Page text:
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The 12 Days Leading to Christmas – Day 7 – “Wexford Carol”

This is day 7 of “The 12 Days Leading to Christmas.”  Each day I am highlighting a Christmas hymn that is worth our listening to as Christians this Christmas season. You can read more about the goal of the series here. Today I highlight for you “Wexford Carol.” This carol originated in Ireland possibly as early as the 12th century! If that is the case, Christians have been singing a version of this carol for nearly 800 years. “Wexford Carol” is truly a folk hymn. The people of the British Isles sang it regularly but it was transcribed by the…

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The 12 Days Leading to Christmas – Day 6 – “The First Noel”

This is day 6 of “The 12 Days Leading to Christmas.”  Each day I am highlighting a Christmas hymn that is worth our listening to as Christians this Christmas season. You can read more about the goal of the series here. Today I highlight for you “The First Noel.” Right away we should note what the word “Noel” means. When you see the spelling “Noel,” it is French in origin. However, you will also see the spelling “Nowell” which is English in origin. In both cases the word finds its origin in the Latin “natilis” which means “birth.” Over time…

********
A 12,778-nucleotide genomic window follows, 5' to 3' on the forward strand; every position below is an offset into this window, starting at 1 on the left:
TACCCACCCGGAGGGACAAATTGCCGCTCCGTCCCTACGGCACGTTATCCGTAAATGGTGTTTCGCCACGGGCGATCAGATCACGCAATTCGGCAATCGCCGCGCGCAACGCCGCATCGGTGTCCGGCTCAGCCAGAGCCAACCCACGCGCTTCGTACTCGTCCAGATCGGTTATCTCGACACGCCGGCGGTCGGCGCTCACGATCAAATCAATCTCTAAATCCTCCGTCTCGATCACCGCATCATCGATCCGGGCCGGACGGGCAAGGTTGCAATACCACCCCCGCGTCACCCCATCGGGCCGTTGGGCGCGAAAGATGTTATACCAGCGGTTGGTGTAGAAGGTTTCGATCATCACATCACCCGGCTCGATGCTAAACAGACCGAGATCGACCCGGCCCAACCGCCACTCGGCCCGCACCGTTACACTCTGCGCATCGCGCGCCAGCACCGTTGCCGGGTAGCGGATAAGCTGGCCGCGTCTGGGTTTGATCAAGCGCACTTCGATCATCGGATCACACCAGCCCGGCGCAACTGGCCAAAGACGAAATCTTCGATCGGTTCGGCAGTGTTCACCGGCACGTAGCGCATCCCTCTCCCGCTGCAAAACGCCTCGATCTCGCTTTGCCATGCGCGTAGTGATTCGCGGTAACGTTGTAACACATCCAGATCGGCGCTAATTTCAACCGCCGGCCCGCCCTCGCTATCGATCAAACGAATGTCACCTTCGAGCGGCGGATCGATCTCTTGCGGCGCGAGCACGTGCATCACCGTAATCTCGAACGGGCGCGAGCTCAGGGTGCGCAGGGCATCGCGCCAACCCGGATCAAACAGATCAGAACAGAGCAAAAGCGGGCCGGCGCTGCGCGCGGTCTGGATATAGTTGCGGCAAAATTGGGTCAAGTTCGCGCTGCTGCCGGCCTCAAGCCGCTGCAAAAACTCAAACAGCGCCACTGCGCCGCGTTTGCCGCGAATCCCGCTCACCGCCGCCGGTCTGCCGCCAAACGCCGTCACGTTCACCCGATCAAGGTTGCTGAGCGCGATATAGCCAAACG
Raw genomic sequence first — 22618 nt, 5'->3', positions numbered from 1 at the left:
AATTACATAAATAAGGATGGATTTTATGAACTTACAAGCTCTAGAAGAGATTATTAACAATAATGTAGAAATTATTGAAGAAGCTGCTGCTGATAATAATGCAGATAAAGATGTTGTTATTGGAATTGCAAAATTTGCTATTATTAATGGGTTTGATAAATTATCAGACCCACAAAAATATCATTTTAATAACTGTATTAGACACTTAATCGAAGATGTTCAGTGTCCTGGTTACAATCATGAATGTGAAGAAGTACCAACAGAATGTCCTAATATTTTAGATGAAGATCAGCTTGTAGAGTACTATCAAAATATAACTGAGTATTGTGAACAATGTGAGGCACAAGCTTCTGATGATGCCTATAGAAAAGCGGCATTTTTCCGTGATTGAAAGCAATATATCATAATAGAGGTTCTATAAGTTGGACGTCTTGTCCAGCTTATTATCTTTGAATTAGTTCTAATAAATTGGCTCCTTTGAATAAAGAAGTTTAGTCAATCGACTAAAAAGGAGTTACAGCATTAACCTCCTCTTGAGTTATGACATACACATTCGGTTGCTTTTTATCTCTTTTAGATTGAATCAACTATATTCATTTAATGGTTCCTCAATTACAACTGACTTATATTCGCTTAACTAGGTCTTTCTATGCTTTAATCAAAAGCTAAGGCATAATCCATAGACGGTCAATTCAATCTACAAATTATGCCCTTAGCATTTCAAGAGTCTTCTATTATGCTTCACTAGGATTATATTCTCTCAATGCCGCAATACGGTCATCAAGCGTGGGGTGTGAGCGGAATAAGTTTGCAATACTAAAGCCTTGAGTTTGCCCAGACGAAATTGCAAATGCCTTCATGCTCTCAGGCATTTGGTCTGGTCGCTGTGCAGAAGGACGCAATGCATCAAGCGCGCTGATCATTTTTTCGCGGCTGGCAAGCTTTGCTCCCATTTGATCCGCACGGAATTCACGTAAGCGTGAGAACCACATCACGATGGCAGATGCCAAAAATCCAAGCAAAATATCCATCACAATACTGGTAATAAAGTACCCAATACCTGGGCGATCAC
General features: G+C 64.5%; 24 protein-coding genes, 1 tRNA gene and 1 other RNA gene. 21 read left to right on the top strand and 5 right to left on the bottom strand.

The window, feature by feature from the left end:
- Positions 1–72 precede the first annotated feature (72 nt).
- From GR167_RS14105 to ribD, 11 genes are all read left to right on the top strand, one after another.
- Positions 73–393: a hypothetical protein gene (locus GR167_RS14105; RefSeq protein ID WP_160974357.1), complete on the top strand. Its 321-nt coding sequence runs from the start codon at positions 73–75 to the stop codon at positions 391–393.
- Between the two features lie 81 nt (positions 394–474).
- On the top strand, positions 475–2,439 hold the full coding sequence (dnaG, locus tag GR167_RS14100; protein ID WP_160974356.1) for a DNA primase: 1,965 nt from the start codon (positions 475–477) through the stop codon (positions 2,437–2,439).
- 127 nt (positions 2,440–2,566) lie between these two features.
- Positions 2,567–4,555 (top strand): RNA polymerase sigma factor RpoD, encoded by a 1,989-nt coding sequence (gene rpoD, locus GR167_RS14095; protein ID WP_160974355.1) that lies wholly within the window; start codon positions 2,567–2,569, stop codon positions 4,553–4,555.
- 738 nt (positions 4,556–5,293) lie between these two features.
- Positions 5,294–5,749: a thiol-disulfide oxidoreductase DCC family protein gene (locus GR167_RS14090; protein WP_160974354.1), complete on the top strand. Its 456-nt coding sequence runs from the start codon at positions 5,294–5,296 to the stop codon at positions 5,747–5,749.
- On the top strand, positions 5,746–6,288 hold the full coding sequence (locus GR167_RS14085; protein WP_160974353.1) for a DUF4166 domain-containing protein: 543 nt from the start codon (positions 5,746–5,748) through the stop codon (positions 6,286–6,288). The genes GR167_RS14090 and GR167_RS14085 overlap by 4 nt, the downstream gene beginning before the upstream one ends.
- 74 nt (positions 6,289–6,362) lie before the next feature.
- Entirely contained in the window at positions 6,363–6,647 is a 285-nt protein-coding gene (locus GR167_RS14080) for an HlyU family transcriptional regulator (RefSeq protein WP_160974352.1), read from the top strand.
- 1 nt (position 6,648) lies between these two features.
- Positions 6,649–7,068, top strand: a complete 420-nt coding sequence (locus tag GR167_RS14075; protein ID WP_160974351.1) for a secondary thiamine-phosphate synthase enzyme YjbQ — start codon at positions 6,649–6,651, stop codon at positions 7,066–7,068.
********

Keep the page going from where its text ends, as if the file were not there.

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The 12 Days Leading to Christmas – Day 5 – “O Come, All Ye Faithful”

This is day 5 of “The 12 Days Leading to Christmas.”  Each day I am highlighting a Christmas hymn that is worth our listening to as Christians this Christmas season. You can read more about the goal of the series here. Today I highlight for you “O Come, All Ye Faithful.” This hymn is attributed to several different individuals with none being certain. However, what is certain is that it was written in Latin and was translated by the Englishmen Frederick Oakeley in 1841. This hymn strikes a beautiful balance between the divinity of Christ and the humanity of Christ….

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The 12 Days Leading to Christmas – Day 4 – “In the Bleak Midwinter ”

This is day 4 of “The 12 Days Leading to Christmas.”  Each day I am highlighting a Christmas hymn that is worth our listening to as Christians this Christmas season. You can read more about the goal of the series here. Today I highlight for you “In the Bleak Midwinter” by the British poet Christina Rossetti – written in 1872. The music was composed by the famous composer Gustav Holst who is most well known for his orchestral suite “The Planets.” Rossetti’s poem starts with the scene of a hard, cold, winter warn earth. Many Christians have criticized this hymn,…

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The 12 Days Leading to Christmas – Day 3 – “See Amid the Winter Snow.”

This is day 3 of “The 12 Days Leading to Christmas.”  Each day I am highlighting a Christmas hymn that is worth our listening to as Christians this Christmas season. You can read more about the goal of the series here. Today I highlight for you “See Amid the Winter’s Snow” written by the British churchman Edward Caswall in 1858. In 1870 Sir John Goss wrote the music that is commonly sung with this hymn. Caswall’s poem is, in one sense, very simple. He focuses upon the birth of Jesus. We are drawn to the manger, to the shepherds who…